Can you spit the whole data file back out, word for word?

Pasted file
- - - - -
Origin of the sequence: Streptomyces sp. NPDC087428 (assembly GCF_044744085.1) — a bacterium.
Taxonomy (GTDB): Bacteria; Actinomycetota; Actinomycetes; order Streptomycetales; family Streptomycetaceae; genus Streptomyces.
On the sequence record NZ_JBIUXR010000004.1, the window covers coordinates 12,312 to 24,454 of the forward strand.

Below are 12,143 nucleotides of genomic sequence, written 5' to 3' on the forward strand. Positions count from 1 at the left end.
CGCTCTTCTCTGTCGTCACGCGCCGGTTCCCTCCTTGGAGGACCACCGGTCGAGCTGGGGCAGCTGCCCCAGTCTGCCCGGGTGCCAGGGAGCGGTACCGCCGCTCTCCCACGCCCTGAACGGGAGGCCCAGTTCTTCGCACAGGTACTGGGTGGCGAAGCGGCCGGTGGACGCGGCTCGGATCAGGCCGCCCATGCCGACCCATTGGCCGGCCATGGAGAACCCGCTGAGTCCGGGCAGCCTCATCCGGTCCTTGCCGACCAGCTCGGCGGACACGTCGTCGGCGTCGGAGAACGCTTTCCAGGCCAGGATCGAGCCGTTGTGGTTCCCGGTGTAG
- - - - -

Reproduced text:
Origin of the sequence: Streptomyces sp. NPDC087428 (assembly GCF_044744085.1) — a bacterium.
Taxonomy (GTDB): Bacteria; Actinomycetota; Actinomycetes; order Streptomycetales; family Streptomycetaceae; genus Streptomyces.
On the sequence record NZ_JBIUXR010000004.1, the window covers coordinates 12,312 to 24,454 of the forward strand.

Below are 12,143 nucleotides of genomic sequence, written 5' to 3' on the forward strand. Positions count from 1 at the left end.
CGCTCTTCTCTGTCGTCACGCGCCGGTTCCCTCCTTGGAGGACCACCGGTCGAGCTGGGGCAGCTGCCCCAGTCTGCCCGGGTGCCAGGGAGCGGTACCGCCGCTCTCCCACGCCCTGAACGGGAGGCCCAGTTCTTCGCACAGGTACTGGGTGGCGAAGCGGCCGGTGGACGCGGCTCGGATCAGGCCGCCCATGCCGACCCATTGGCCGGCCATGGAGAACCCGCTGAGTCCGGGCAGCCTCATCCGGTCCTTGCCGACCAGCTCGGCGGACACGTCGTCGGCGTCGGAGAACGCTTTCCAGGCCAGGATCGAGCCGTTGTGGTTCCCGGTGTAG